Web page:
Readers who enjoyed exploring the power and limitations of love in The Time Traveler's Wife and The Confessions of Max Tivoli will find a similarly magical set of circumstances at work in Zevin's tenderhearted novel. The narrator of this tale, simply known as "N.," is a teaching assistant who falls in love with one of his students, Margaret Towne. Though his love is reciprocated, it comes with a caveat. For Maggie declares she is "cursed." Undaunted by her admission, N. wants to marry her, so Maggie takes him home to meet her family. But it doesn't take long for N. to realize that something very strange is afoot in Margarettown; for Maggie's family consists of a handful of women -- of varying ages -- each of whom carries a name derived from that of his beloved.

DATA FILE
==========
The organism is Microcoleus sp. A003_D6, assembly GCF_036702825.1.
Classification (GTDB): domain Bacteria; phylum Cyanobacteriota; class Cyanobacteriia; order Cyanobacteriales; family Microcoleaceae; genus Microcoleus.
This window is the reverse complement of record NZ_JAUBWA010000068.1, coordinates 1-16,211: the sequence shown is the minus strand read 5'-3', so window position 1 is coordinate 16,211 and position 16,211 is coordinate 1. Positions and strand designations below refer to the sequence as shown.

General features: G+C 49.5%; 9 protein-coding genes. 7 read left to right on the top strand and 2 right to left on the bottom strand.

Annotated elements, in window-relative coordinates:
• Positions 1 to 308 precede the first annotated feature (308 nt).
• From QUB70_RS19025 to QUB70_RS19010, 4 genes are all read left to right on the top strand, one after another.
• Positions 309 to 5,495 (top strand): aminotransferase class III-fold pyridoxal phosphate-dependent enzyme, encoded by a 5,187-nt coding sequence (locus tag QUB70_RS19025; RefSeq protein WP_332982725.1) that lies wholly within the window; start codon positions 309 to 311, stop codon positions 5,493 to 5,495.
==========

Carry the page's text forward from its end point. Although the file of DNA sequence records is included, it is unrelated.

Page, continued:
Zevin's novel takes several unusual turns as she leads readers on a survey of the many forms of love. Ultimately, the tale is revealed as a kind of diary, which N. has written for his daughter. But the narration changes midstream, and Maggie gets a chance to tell her side of the story before handing it off to the couple's unborn children. In Margarettown, Zevin ingeniously demonstrates the challenges faced by an enduring love, during which time the beloved changes, only to become a conglomeration of many different personas. (Fall 2005 Selection)